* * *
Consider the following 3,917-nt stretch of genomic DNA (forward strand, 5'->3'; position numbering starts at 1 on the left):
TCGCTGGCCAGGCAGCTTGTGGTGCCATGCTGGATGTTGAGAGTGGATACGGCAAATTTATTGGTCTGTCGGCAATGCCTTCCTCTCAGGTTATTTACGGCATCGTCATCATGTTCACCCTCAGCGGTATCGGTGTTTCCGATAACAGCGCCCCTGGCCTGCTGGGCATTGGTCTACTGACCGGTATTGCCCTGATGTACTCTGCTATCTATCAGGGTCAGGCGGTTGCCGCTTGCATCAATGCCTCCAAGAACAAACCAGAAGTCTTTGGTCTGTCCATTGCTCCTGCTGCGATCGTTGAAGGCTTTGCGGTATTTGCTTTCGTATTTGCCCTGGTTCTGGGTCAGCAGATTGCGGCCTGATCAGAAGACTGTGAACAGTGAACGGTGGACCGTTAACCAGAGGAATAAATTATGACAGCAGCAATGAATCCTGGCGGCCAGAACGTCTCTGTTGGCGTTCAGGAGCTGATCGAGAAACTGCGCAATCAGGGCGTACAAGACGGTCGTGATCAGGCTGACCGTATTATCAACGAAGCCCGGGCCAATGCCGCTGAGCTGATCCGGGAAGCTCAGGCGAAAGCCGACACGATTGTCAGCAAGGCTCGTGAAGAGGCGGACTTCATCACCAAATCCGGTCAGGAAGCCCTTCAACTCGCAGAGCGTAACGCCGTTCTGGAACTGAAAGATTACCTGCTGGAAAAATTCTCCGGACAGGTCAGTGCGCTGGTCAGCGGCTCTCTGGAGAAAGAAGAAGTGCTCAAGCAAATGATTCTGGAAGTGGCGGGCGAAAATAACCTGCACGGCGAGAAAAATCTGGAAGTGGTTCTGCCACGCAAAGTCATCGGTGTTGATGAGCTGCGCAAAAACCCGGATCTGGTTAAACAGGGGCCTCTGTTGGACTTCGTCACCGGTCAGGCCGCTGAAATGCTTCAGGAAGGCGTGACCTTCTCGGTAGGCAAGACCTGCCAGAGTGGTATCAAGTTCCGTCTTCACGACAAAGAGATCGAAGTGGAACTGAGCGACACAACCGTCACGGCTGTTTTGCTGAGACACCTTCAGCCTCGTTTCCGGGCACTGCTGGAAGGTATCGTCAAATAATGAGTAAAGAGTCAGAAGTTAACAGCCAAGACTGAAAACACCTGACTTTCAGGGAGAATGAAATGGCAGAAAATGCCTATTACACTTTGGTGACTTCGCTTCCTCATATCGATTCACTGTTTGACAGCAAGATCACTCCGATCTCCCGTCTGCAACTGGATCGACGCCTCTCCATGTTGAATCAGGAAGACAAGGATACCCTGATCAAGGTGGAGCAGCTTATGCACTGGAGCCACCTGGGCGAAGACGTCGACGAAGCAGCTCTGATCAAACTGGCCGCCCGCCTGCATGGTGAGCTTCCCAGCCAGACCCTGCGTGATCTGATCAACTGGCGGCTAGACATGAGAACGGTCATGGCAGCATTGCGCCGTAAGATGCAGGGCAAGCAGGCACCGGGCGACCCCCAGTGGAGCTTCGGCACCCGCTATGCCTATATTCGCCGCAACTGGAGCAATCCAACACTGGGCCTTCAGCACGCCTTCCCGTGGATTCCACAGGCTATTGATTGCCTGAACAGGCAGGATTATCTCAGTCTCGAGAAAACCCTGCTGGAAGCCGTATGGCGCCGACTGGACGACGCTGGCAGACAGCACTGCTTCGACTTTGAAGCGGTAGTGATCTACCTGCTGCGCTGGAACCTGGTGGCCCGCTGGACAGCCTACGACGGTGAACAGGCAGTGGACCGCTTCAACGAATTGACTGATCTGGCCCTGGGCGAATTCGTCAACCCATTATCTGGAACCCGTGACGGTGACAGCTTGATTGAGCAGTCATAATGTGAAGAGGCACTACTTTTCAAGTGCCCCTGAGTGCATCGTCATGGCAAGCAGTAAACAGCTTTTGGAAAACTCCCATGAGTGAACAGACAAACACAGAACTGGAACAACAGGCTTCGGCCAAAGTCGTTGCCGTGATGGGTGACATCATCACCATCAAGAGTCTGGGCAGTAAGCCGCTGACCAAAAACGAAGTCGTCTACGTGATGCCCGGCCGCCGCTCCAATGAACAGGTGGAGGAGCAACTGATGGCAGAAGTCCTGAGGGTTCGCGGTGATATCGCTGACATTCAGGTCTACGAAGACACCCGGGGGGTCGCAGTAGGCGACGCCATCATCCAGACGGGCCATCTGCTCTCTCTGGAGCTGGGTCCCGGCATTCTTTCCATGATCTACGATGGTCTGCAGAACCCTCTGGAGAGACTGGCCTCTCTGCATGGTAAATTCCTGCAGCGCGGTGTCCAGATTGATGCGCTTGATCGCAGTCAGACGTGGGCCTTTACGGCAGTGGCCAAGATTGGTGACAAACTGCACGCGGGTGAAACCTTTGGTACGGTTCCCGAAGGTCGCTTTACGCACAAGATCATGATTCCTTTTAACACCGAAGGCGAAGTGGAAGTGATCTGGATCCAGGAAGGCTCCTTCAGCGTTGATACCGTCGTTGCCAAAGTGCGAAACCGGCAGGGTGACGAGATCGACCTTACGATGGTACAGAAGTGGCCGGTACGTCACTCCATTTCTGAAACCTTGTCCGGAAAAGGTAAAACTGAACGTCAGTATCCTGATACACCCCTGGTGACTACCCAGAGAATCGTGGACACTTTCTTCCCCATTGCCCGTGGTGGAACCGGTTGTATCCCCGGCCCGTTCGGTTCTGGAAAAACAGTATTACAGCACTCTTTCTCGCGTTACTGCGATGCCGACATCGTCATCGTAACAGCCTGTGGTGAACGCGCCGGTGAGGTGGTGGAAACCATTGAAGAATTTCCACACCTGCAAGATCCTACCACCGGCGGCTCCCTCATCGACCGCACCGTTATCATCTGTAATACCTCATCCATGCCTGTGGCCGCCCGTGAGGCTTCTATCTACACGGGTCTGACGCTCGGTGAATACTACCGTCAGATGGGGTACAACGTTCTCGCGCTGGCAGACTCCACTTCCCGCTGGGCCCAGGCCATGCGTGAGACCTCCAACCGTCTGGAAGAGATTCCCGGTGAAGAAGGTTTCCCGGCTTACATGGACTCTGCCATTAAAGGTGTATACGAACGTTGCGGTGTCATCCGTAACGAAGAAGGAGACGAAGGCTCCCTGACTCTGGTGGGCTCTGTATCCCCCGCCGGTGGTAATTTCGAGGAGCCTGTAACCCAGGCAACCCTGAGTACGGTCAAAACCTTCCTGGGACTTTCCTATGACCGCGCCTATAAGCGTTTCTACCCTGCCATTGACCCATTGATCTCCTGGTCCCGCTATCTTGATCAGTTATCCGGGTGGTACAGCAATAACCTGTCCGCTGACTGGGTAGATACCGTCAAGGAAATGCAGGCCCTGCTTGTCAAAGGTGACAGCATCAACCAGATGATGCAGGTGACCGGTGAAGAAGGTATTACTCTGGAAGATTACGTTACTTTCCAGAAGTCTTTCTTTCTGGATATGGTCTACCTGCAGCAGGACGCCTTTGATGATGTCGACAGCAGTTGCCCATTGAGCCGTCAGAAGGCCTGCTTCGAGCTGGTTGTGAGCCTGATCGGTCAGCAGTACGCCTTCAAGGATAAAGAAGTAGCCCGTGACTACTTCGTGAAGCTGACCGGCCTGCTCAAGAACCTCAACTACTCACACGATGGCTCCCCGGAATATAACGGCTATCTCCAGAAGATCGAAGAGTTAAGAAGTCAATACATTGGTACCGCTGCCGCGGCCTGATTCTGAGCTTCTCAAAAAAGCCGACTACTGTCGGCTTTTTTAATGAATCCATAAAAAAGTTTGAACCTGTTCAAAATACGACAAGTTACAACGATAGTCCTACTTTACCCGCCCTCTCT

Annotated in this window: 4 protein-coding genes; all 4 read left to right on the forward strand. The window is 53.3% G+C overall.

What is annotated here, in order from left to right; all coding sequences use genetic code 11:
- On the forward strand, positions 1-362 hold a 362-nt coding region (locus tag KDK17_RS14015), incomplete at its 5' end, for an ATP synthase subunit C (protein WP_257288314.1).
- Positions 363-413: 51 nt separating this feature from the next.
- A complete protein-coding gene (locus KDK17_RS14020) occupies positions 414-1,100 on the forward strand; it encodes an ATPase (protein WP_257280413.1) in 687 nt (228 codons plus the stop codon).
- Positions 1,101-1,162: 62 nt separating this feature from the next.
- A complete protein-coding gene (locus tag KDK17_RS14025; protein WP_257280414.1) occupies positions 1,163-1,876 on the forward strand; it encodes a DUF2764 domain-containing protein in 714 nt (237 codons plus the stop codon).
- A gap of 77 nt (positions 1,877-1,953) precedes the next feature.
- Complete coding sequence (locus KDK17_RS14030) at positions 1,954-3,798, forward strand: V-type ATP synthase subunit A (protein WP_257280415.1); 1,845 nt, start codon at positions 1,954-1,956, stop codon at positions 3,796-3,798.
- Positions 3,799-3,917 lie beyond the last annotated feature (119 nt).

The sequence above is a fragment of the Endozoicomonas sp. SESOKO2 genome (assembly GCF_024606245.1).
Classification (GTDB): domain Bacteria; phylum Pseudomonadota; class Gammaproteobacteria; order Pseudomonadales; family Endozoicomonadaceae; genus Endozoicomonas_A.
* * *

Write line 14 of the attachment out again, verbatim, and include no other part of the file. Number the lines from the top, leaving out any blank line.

Classification (GTDB): domain Bacteria; phylum Pseudomonadota; class Gammaproteobacteria; order Pseudomonadales; family Endozoicomonadaceae; genus Endozoicomonas_A.